Wednesday, October 18, 2017

Ralph Connable

by Frank Boles

Recently at the Michigan Hemingway Society’s annual meeting, a participant from Canada asked me an interesting question. “What can you find out about Ralph Connable, the man who invited Hemingway to Toronto in 1920?”

To be honest, I had never heard of Ralph Connable, but based on a promise to “find out what I could and get back to you” I began to do my homework. It was worth the effort. Connable was a fascinating, Michigan-based, character.

Connable’s Hemingway connection was clear, and relatively brief. In December 1919 Harriet Connable, Ralph’s spouse, happened to hear Ernest Hemingway talk at the Petoskey Public Library. She took a liking to the young man, deciding he would be just the thing to introduce the Connable’s somewhat sickly son to the joys of physical activity. Hemingway was hired to spend the winter of 1920-21 in Toronto with the Connable’s son, while the rest of the family enjoyed an extended Florida vacation. The job was not particularly demanding and the Connables had also introduced Hemingway to the editors at the Toronto Star, for whom he started to write – eventually publishing 172 pieces in the Star over a four year period, many of them while in Paris.

That story is well told in the literature printed about Ernest Hemingway. But who was Ralph Connable? I spent an afternoon looking into the question and found one of those stories that had to be real, since no one would believe it were it put into a work of fiction.

Born in 1873 in Petoskey, Ralph Connable could politely be referred to as a gentleman who engaged in many careers, primarily because he failed in the one preceding his move to the next. His father was postmaster in Petoskey and relatively prosperous – a blessing that seems to have save Connable several times.

Connable attended Albion College’s Preparatory School where, by his own admission, his major interest was in stud poker. His scholarly career at Albion was short-lived. At 15, Connable’s father gave his son his first job -- charge of the stationary counter in the post office, a private concern for which the boy was to receive 10 percent of sales as his salary.

Connable himself, in an amusing autobiography from which most of this account is taken, admitted that had he been less interested in dime novels and more willing to serve his customers this arrangement would have worked out well. The counter, after all, was the only place to buy stationary in town. Unfortunately, Connable was much more interested in reading dime novels than the business, and saw no reason why a customer shouldn’t wait to be helped until he finished reading a sentence, or a paragraph, or maybe a page, or a bit more of the book. Business did not go well. This was a pattern that was repeated many times.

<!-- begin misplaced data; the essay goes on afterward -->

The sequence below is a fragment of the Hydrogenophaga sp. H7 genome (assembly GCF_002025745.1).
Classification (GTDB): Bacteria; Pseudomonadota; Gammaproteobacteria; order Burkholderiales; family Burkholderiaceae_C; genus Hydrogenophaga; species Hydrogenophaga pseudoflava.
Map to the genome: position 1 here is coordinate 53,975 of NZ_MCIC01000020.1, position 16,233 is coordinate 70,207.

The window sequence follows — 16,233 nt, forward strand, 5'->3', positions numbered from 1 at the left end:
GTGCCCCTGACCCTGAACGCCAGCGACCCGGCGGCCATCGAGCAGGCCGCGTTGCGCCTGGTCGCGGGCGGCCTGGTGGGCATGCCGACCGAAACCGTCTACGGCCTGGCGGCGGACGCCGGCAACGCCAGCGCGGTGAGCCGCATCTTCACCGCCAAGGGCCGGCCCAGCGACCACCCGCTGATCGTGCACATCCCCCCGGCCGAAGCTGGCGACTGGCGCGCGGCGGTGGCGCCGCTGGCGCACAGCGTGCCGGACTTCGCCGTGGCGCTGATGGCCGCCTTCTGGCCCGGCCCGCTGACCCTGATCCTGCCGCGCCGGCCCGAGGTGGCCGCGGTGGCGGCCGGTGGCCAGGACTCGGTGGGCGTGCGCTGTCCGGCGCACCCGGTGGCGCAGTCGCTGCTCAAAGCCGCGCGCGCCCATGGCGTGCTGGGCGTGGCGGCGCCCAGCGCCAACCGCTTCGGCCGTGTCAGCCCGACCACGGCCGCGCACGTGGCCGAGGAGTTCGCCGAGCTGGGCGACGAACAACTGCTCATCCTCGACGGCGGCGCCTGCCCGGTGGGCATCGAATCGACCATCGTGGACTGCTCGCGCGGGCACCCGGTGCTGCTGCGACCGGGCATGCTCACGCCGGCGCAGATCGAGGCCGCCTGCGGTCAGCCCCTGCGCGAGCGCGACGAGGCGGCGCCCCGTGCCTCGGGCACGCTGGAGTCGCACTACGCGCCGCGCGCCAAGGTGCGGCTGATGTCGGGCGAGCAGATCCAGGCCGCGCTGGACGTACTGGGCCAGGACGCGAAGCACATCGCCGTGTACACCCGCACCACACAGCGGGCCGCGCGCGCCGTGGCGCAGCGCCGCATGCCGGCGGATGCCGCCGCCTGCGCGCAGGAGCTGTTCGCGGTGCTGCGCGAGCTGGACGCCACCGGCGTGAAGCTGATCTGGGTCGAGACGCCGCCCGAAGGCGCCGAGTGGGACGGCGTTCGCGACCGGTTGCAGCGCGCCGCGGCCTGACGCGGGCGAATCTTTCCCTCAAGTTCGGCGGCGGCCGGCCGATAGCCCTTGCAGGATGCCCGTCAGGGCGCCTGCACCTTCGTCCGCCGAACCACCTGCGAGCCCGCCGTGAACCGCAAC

Next, he and his brothers got involved in fishing. Commercial fishing was a profitable business. With three steam tugs and almost 500 miles of gill nets, it seemed the firm’s future was bright. However the business did not go well.

With little prospect of making a go of fishing on the Great Lakes, Connable hit upon a new scheme – going to northern Minnesota to make caviar from sturgeon eggs. After spending a fall fortune to learn how to make caviar and a year in Minnesota he came to the sad realization that there were too few sturgeon in the area he had selected to make money in caviar.

Again out of a job, Connable found work with the Booth Packing Company of Chicago, acting as their agent in scouting potential fishing sites in Minnesota. This too did not amount to much, but it did introduce him to people in Chicago, which would play an important role in his future.

Leaving Minnesota and the Booth Packing Company, and returning to Chicago, Connable found work at an “Edison Phonograph Co.” on State St. in the Loop. The emporium had 30 or so phonographs where ”drunks with ‘sporting ladies’” would pay to hear songs played. Told he needed to go west for health reasons, he raised the money to buy two “Kinetoscope Fight Machines,” and shipped them to Colorado. He was assured by the company his would be the first “moving images” west of Chicago, an assurance he decided was not worth much when he arrived in Denver to discover someone had preceded him by about a month, with the same machines. Nevertheless by taking his machines to various mining towns he managed to make some profit.

But in the end he shipped the machines back to Chicago and in 1895 returned to that city. Looking for a line of work that would not be seasonal, he learned to run a laundry business by volunteering to work for free. After three weeks of “training”, he discovered that the owner of Petoskey’s White Swan Laundry was dead – and the business for sale. With a $500 loan from his father and several notes to various creditors the White Swan Laundry became his.